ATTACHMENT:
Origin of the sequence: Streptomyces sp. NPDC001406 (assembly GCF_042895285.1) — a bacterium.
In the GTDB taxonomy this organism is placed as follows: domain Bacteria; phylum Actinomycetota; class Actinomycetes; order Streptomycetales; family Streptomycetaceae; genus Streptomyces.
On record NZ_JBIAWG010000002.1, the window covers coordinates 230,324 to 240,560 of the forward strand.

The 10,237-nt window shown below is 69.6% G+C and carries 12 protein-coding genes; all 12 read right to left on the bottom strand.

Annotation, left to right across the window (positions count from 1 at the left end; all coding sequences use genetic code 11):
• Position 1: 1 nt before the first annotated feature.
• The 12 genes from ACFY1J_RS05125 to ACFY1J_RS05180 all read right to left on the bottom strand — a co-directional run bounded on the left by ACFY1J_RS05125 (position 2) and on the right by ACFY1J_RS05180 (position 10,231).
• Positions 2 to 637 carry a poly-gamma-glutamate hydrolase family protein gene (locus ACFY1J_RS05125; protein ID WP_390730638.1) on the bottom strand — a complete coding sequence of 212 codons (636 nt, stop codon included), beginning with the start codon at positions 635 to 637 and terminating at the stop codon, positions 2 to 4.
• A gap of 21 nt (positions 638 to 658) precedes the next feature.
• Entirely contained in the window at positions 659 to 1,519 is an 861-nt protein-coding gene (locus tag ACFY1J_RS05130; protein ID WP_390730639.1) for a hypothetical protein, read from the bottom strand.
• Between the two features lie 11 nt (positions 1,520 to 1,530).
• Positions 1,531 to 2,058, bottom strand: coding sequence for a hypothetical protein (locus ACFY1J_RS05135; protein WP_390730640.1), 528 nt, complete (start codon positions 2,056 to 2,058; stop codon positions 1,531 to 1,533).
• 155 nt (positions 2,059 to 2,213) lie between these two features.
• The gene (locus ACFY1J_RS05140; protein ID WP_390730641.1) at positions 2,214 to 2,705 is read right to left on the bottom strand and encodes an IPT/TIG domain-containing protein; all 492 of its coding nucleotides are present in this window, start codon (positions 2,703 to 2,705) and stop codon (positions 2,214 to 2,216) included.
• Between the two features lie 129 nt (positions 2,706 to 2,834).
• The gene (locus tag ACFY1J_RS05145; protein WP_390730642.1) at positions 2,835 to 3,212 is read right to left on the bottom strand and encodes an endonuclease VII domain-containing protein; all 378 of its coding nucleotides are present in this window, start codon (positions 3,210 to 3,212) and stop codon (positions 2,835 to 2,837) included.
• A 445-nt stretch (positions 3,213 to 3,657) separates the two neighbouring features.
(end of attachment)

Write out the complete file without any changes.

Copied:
Origin of the sequence: Streptomyces sp. NPDC001406 (assembly GCF_042895285.1) — a bacterium.
In the GTDB taxonomy this organism is placed as follows: domain Bacteria; phylum Actinomycetota; class Actinomycetes; order Streptomycetales; family Streptomycetaceae; genus Streptomyces.
On record NZ_JBIAWG010000002.1, the window covers coordinates 230,324 to 240,560 of the forward strand.

The 10,237-nt window shown below is 69.6% G+C and carries 12 protein-coding genes; all 12 read right to left on the bottom strand.

Annotation, left to right across the window (positions count from 1 at the left end; all coding sequences use genetic code 11):
• Position 1: 1 nt before the first annotated feature.
• The 12 genes from ACFY1J_RS05125 to ACFY1J_RS05180 all read right to left on the bottom strand — a co-directional run bounded on the left by ACFY1J_RS05125 (position 2) and on the right by ACFY1J_RS05180 (position 10,231).
• Positions 2 to 637 carry a poly-gamma-glutamate hydrolase family protein gene (locus ACFY1J_RS05125; protein ID WP_390730638.1) on the bottom strand — a complete coding sequence of 212 codons (636 nt, stop codon included), beginning with the start codon at positions 635 to 637 and terminating at the stop codon, positions 2 to 4.
• A gap of 21 nt (positions 638 to 658) precedes the next feature.
• Entirely contained in the window at positions 659 to 1,519 is an 861-nt protein-coding gene (locus tag ACFY1J_RS05130; protein ID WP_390730639.1) for a hypothetical protein, read from the bottom strand.
• Between the two features lie 11 nt (positions 1,520 to 1,530).
• Positions 1,531 to 2,058, bottom strand: coding sequence for a hypothetical protein (locus ACFY1J_RS05135; protein WP_390730640.1), 528 nt, complete (start codon positions 2,056 to 2,058; stop codon positions 1,531 to 1,533).
• 155 nt (positions 2,059 to 2,213) lie between these two features.
• The gene (locus ACFY1J_RS05140; protein ID WP_390730641.1) at positions 2,214 to 2,705 is read right to left on the bottom strand and encodes an IPT/TIG domain-containing protein; all 492 of its coding nucleotides are present in this window, start codon (positions 2,703 to 2,705) and stop codon (positions 2,214 to 2,216) included.
• Between the two features lie 129 nt (positions 2,706 to 2,834).
• The gene (locus tag ACFY1J_RS05145; protein WP_390730642.1) at positions 2,835 to 3,212 is read right to left on the bottom strand and encodes an endonuclease VII domain-containing protein; all 378 of its coding nucleotides are present in this window, start codon (positions 3,210 to 3,212) and stop codon (positions 2,835 to 2,837) included.
• A 445-nt stretch (positions 3,213 to 3,657) separates the two neighbouring features.